Allotment Tales

University Research Student’s Report of her first visit to Craigentinny

On a blustery and fresh morning I met John McKinlay to be shown around the Craigentinny allotments site, as research for an article I was writing for a university assignment. The article was about healthy living and, having parents who are keen allotment holders, I had already seen the benefits first hand of having your own plot of land to nurture and grow your own fruit and vegetables on.

John kindly showed me around the site, telling me all about the history of the site, about its up-keep and the challenges of keeping an allotment site in good condition and everyone adhering to the site rules. As we walked down the path we saw a fox having a look around the plots, and despite the fact that no-one else was actually on the site when I was there, I could still tell that there is a strong sense of community and goodwill amongst the Craigentinny plot holders.

When we arrived back at John’s plot, he told me all about crop rotations and his most successful and favourite crops. Then it was time for me to get my fingers somewhat dirty, as I sowed Broad Bean seeds into small pots, about 15 in total. After we transferred these into a cleverly built area where they would be protected from the elements, it was time to mix up some compost and seaweed from Portobello beach, to help along the Asparagus plants. John explained to me the wonders of compost and how to make it good, healthy and nutritious for the plants. Whilst John and I blended the seaweed with the compost we could smell the salt from the sea, we then shovelled it onto the raised Asparagus bed and spread it out to cover the whole area.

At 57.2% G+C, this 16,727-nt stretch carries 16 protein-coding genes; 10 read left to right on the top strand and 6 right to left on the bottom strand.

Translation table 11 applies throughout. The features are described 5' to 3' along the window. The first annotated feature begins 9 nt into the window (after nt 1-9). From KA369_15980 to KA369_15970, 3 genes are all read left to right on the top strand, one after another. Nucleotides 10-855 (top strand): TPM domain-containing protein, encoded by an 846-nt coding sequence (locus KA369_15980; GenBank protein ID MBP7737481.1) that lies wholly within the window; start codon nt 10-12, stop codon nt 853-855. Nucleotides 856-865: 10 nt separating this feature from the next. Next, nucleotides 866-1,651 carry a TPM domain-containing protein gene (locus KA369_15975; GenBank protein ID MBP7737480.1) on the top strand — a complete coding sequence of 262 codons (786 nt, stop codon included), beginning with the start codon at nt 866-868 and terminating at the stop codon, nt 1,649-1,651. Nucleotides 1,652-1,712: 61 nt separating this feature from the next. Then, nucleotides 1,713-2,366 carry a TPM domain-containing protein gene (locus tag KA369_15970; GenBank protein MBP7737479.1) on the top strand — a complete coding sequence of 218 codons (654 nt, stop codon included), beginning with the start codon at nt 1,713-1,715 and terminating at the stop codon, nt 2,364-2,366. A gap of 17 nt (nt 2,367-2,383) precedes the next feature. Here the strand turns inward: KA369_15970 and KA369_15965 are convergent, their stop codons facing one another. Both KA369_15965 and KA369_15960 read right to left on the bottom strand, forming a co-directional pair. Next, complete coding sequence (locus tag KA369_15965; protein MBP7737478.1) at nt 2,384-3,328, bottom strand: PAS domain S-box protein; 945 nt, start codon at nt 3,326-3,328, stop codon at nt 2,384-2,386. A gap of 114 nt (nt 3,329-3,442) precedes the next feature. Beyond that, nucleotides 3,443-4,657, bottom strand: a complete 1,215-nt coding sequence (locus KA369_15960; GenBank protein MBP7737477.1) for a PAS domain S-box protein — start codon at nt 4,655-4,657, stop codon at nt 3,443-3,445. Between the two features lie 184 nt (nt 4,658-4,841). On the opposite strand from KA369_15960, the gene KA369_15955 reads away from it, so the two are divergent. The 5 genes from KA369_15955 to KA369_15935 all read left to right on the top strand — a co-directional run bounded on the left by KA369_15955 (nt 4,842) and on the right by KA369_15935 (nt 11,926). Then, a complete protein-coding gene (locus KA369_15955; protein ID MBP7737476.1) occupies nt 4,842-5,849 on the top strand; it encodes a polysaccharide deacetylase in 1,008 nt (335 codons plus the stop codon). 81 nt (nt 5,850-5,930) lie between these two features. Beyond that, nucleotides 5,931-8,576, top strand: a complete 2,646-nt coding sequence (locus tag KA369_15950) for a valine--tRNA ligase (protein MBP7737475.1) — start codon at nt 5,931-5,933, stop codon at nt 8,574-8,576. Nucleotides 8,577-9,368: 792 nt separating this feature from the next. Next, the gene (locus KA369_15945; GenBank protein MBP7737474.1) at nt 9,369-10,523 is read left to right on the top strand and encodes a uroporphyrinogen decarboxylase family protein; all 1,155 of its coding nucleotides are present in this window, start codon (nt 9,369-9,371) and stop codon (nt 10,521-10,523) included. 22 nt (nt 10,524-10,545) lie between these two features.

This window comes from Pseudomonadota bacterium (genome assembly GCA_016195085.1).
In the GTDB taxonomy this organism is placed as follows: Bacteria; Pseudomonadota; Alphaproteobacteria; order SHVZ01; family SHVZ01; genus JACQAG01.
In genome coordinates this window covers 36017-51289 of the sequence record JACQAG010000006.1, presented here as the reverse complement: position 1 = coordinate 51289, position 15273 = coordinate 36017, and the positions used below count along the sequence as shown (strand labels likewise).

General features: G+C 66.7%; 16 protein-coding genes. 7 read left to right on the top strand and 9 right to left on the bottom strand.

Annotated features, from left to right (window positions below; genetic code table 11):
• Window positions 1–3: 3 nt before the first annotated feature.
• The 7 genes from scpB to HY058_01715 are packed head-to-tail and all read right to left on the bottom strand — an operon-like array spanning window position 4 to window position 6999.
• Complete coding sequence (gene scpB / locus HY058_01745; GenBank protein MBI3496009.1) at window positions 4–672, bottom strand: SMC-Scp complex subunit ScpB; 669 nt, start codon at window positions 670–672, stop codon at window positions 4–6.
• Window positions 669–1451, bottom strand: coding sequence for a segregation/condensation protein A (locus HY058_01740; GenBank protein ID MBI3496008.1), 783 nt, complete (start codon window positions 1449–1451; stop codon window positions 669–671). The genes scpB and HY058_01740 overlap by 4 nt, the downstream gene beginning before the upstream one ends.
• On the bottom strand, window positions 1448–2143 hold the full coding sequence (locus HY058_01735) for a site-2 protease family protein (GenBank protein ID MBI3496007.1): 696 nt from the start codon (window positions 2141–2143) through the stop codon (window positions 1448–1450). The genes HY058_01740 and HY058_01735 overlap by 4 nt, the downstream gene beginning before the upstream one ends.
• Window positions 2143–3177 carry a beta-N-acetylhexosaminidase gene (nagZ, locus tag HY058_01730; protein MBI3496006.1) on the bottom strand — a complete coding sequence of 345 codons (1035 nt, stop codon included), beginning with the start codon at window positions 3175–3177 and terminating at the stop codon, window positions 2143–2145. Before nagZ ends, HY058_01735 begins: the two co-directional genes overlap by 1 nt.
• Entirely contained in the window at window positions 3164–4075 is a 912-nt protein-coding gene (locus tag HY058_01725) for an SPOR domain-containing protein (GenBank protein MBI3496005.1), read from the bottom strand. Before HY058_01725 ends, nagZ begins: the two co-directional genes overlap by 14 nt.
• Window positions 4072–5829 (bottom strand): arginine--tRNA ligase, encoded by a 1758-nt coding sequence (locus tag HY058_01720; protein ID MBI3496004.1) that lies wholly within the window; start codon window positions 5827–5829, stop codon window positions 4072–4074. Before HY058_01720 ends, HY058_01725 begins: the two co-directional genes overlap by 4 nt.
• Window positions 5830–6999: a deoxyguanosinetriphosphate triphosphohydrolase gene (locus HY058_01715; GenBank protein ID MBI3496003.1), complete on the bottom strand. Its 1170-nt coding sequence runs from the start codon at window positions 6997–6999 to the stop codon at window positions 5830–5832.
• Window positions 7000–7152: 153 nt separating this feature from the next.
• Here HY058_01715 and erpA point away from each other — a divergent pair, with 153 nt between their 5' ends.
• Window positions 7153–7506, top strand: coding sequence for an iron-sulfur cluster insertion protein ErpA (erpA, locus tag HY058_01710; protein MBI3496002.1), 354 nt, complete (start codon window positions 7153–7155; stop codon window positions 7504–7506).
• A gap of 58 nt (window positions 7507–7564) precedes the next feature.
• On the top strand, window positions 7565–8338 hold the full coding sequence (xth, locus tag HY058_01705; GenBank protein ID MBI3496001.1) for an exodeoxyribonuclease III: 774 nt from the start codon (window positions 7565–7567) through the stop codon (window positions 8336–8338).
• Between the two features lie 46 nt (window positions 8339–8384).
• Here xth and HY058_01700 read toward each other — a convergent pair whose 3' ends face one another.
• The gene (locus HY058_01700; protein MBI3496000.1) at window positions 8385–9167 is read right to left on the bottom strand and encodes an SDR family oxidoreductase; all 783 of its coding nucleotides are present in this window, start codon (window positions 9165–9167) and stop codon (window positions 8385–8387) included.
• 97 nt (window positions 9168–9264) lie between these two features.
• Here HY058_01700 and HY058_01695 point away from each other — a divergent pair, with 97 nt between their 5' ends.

I asked John about how many hours he puts in to his allotment and he said it needed at least seven hours a week in summer. The dedication he and his wife really shows through when the plot is looking at its best, something which has been recognised by the Edinburgh In Bloom competition after they won first prize in the Allotment Plot category in 2009.

I am sure that all their hard work is worth it when they can pick delicious fresh raspberries and eat them straight away or turn them into scrumptious jam. I wanted to know about the health benefits of having an allotment, other than eating fresh fruit and vegetables which are 100% organic. It soon dawned on me that the effort and work which is put into keeping an allotment in a state where it can produce crops all year, must also keep the plot holder fit. Those seven hours a week of digging, shovelling, wheeling, carrying and planting is more exercise than the Government recommends the average person has, and I for one think that that this can only be a good thing.

John and I had a nibble of some Pak Choi which I had never tasted before; I was pleasantly surprised by its earthy, fresh and oriental taste. John was kind enough to pack a bag full of vegetables for me to take home – a few Potatoes, some Pak Choi, and a little Chard were all used to make myself some healthy and delicious suppers.

Thanks to John for showing me around the site and letting me help him with some of the jobs on his plot, it was really useful for my article and also very enjoyable.

By Frances Allan